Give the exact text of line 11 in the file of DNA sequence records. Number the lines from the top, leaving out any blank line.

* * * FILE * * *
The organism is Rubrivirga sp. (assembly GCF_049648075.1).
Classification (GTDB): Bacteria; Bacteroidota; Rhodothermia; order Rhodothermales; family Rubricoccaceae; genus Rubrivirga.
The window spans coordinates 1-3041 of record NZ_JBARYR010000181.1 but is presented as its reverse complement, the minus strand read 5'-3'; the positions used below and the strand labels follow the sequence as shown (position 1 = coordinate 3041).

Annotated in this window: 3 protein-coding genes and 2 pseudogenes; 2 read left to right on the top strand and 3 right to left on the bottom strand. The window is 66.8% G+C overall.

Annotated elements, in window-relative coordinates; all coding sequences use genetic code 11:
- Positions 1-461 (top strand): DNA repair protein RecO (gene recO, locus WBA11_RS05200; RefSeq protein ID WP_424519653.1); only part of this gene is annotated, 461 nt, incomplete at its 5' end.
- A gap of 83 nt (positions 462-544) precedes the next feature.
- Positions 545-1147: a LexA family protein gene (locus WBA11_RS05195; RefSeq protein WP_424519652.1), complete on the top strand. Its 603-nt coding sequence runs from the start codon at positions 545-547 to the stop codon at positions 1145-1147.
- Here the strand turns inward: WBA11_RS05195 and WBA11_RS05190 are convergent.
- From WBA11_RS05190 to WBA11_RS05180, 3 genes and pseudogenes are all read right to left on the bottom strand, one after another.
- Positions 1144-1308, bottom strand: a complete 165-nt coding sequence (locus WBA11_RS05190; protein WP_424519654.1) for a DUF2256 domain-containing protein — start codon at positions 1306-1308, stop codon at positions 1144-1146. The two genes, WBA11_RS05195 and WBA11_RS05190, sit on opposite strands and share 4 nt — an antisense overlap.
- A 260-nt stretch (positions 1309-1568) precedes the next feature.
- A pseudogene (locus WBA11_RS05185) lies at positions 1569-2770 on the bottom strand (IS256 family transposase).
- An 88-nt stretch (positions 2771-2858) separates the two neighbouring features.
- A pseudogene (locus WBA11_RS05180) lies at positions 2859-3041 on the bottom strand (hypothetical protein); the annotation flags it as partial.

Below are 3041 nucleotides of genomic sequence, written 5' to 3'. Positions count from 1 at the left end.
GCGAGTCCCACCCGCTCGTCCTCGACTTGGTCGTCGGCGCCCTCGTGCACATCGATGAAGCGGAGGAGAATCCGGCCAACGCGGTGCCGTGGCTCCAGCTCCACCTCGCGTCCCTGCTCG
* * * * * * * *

- Positions 1144-1308, bottom strand: a complete 165-nt coding sequence (locus WBA11_RS05190; protein WP_424519654.1) for a DUF2256 domain-containing protein — start codon at positions 1306-1308, stop codon at positions 1144-1146. The two genes, WBA11_RS05195 and WBA11_RS05190, sit on opposite strands and share 4 nt — an antisense overlap.